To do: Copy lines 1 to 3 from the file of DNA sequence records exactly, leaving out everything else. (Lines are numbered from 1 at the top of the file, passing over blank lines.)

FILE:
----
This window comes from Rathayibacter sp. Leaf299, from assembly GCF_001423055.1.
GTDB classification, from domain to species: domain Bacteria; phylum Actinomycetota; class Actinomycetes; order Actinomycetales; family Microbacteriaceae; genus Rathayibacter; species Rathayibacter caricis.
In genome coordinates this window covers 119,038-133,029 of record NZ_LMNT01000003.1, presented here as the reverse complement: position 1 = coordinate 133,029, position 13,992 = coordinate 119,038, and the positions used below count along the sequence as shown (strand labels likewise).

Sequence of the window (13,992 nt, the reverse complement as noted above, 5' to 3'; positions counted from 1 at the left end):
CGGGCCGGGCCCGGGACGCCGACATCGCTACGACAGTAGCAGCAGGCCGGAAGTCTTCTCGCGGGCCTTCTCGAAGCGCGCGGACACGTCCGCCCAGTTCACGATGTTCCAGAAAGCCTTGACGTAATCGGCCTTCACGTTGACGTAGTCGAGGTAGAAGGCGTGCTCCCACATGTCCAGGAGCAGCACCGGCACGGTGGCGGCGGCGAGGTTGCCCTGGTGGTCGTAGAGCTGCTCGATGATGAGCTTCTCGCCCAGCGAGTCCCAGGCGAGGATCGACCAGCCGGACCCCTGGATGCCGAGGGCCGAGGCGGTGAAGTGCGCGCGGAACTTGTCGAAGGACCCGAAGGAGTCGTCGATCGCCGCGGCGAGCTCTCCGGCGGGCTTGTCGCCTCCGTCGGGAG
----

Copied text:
This window comes from Rathayibacter sp. Leaf299, from assembly GCF_001423055.1.
GTDB classification, from domain to species: domain Bacteria; phylum Actinomycetota; class Actinomycetes; order Actinomycetales; family Microbacteriaceae; genus Rathayibacter; species Rathayibacter caricis.
In genome coordinates this window covers 119,038-133,029 of record NZ_LMNT01000003.1, presented here as the reverse complement: position 1 = coordinate 133,029, position 13,992 = coordinate 119,038, and the positions used below count along the sequence as shown (strand labels likewise).